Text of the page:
Stockholm Fashion Week Bans Fur and Exotic Leather From Runways

Stockholm Fashion Week Bans Fur and Exotic Leather from Runways

In 2019, the biannual Stockholm Fashion Week was canceled due to “major challenges” in meeting demands for more sustainable and innovative clothing. The show made its return last week as a virtual event amid the COVID-19 pandemic, now completely fur and exotic leather-free.

For three days, Stockholm Fashion Week highlighted Swedish brands and designers. The Swedish Fashion Association, the event’s new organizer, announced the ban, a result of campaign efforts from international animal rights organization, PETA (People for the Ethical Treatment of Animals).

Crown Princess Victoria of Sweden opened the event from her home at Haga Palace, calling herself a “proud wearer of Swedish fashion.”

In her speech, the Crown Princess highlighted the importance of creating a more sustainable fashion industry: “Now, with the challenges ahead of us, it is not only the clothes you make that need to be innovative; but how you make them as well as how they are sold, distributed, worn and eventually recycled.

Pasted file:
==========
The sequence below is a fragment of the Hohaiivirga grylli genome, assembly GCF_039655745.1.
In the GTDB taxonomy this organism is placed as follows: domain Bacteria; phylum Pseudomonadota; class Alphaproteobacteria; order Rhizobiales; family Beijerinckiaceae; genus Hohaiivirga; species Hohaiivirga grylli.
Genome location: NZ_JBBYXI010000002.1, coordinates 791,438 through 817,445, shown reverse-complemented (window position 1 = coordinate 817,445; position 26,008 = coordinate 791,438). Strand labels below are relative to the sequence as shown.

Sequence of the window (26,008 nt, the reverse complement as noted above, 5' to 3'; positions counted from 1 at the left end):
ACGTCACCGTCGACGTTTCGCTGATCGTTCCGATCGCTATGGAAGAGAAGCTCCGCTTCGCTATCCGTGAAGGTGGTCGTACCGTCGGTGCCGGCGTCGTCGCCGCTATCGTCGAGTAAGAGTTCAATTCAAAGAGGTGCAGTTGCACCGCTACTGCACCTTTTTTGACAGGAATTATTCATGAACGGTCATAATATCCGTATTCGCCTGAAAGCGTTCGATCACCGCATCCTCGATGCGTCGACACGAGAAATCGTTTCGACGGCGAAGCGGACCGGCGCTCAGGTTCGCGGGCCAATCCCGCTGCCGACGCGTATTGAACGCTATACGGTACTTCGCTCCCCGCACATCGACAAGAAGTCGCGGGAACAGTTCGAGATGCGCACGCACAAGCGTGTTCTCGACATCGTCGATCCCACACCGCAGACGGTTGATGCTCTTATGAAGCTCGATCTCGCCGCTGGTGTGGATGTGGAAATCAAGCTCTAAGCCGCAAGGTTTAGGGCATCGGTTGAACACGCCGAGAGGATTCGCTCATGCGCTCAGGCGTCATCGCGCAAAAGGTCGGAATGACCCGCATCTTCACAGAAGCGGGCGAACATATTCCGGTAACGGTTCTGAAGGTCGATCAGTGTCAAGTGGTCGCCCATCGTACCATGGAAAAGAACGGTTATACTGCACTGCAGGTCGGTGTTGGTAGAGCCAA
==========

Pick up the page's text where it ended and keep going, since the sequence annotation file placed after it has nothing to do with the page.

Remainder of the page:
Fur Fashion, The Planet, and Public Health

The fur industry has come under fire not only for its treatment of animals but also its environmental impact. A 2011 study of mink fur farms by environmental consultancy CE Delft found that fur has a higher environmental impact compared to other textiles, including cotton, acrylic, and polyester. Faux fur is often made from the latter two materials. According to the study, one mink fur coat has a bigger impact than five faux fur coats. The study analyzed 18 factors, from feed for the animals to the chemicals used to process fur.

The COVID-19 pandemic has revealed that fur farms may also pose a danger to public health. Two Dutch fur farms experienced an outbreak in April. Experts found that the minks were first exposed to the virus through infected humans before passing the virus along to humans.

The Netherlands is one of the world’s top exporters of mink fur for coats and trim. The farms culled more than 500,000 minks as a result of the outbreak. NPR reports that by June, the virus had spread to 17 farms. Minks, which are solitary and territorial creatures, are kept in cramped wire cages. The nature of farms makes it easy for the virus to spread.

Fashion Week Goes Fur-Free

Stockholm Fashion Week is not the first in the industry to go fur-free. Multiple events, including London Fashion Week, Helsinki Fashion Week, Amsterdam Fashion Week, and Oslo Fashion Week have banned fur.